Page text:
question. Where the energizer is connected to the fence, it is also
earthed to a spike in the ground. I think it is safe to assume that
the post will therefore be roughly at earth potetial at this point and
that the worst cast potential difference between the post and wire
will be 10 000 V.

However, at a point in the fence 2 km away, could it be possible that
the earth potetial is lower relative to the earth potetial at the
energizer position ? This will have the effect that the potential
between post and wire is (far) greater than 10 000V. (Conversely it
could also be far less...)

Clarification of Answer by hedgie-ga on 25 May 2005 06:23 PDT
                 Thank you for opportunity to clarify my answer before you rate it.

 I will start with he second part:

A) You question was quite clear:
"could it be possible that the earth potential [at the post] is lower
relative to the earth potential at the energizer position ?"

May be my answer was not. We need to consider two situations:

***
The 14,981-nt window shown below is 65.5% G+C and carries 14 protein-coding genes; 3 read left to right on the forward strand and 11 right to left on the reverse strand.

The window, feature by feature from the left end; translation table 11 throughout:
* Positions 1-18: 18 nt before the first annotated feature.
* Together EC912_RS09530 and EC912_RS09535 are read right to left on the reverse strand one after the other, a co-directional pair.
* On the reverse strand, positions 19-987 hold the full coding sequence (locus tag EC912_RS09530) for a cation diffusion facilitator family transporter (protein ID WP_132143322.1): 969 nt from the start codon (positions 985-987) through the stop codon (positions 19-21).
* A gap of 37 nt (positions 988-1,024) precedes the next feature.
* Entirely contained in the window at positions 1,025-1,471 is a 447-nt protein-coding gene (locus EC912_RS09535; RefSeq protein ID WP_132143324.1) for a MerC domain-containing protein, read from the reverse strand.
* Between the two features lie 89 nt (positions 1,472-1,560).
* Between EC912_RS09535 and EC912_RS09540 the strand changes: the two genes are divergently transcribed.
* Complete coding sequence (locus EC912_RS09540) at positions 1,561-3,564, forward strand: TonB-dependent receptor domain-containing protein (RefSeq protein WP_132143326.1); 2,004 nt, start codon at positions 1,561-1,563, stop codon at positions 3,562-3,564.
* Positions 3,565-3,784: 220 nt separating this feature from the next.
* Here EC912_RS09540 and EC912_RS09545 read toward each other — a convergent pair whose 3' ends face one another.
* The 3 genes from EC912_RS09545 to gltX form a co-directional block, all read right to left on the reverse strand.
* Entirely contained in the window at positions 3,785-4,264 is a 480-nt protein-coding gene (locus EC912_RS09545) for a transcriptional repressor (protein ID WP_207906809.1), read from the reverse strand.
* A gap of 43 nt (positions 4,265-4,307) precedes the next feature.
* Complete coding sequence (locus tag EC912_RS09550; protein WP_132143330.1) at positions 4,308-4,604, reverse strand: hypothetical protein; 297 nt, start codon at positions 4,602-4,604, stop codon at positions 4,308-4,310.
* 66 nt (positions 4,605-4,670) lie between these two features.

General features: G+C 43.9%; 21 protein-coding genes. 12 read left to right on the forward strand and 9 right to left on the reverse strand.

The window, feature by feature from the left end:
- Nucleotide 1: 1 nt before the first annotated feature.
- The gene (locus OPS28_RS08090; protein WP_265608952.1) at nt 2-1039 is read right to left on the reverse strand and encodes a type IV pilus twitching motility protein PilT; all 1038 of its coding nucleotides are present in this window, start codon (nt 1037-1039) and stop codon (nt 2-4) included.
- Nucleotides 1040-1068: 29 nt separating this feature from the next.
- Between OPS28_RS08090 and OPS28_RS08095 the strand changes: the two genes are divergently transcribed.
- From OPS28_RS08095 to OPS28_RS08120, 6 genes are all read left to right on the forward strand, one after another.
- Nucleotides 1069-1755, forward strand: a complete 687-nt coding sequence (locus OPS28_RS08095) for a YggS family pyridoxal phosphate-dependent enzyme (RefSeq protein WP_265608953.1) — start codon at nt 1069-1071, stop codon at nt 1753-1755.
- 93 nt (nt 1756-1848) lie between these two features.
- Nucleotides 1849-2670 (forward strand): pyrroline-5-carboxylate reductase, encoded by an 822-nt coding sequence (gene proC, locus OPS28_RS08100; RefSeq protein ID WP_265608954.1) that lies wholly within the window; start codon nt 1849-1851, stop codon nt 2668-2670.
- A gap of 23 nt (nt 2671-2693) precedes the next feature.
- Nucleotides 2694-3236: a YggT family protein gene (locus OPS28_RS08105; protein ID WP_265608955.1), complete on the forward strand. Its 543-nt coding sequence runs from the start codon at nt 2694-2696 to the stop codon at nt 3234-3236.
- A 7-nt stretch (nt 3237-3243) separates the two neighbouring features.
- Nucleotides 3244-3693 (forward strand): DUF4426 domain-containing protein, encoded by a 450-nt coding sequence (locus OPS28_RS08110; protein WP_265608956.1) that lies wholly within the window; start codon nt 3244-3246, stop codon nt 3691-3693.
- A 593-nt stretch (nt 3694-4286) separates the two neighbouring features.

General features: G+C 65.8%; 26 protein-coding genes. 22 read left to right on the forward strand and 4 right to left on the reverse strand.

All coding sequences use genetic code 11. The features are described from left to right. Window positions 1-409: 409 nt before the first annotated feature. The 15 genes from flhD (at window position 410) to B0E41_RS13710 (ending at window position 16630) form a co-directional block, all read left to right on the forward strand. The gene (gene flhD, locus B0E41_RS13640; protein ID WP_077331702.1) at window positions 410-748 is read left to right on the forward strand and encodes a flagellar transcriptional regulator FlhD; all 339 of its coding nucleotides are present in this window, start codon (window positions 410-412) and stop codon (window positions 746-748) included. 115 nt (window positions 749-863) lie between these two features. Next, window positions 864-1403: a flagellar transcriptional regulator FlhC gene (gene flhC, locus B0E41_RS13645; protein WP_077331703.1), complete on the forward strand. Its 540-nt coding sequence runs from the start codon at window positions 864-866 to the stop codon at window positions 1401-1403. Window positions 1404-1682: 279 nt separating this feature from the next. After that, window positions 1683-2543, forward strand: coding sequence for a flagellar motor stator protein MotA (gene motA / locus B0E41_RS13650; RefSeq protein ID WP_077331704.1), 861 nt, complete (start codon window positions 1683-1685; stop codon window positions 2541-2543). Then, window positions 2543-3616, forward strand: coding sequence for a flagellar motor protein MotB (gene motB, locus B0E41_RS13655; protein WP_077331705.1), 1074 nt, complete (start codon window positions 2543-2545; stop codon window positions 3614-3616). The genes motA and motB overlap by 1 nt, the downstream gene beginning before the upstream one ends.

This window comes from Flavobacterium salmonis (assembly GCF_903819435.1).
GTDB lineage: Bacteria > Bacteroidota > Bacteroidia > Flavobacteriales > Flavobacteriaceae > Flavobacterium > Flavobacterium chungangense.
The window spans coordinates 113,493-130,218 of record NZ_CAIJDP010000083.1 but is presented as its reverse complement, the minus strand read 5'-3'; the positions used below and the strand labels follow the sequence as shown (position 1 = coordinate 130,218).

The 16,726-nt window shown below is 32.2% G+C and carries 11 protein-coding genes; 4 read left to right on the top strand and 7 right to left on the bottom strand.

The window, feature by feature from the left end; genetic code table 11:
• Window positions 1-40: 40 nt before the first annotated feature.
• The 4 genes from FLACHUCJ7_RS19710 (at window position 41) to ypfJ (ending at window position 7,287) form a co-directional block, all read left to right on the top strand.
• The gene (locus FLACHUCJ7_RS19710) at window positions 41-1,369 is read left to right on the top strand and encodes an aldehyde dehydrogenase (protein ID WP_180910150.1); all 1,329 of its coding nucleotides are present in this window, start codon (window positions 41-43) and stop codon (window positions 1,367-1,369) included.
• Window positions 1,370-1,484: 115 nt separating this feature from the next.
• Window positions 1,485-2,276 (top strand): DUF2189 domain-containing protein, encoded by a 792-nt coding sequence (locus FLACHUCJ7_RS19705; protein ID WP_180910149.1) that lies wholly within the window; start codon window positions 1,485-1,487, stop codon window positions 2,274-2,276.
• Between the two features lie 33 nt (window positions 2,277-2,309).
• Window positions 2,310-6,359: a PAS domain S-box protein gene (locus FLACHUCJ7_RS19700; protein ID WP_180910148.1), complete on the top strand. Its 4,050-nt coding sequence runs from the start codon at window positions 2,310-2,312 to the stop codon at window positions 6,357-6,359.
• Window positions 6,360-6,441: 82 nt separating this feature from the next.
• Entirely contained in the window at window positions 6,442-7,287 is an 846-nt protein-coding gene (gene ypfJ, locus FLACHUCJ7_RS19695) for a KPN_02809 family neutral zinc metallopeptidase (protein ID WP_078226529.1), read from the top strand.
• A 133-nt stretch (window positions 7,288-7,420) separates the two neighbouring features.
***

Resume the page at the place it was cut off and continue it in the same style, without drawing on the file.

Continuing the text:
1) before arc starts -- there is tension - but is no current flowing
      similar to pulling on a rope, close to its strength. There is no motion.
2) after to arc develops - there is a current

  The voltage drop (from the stake at the generator to the post) is  i *R

  where R is resistance between the post and the stake. That can be
significant at 2km,
   from kilo-Ohms to Mega-Ohms (depending mostly on soil water content) 

BUT i=0   !!

   therefore voltage drop is 10,000 *0 =0  to 100,000 *0 =0 

  That what I meant by saying 'it an problem of electrostatics' 
 meaning : there is no current, therefore no drop.

B) Is there an equation?

    Yes. But they are not very useful for practical cases. 

  First, distance will go up, not down. In very humid air, it will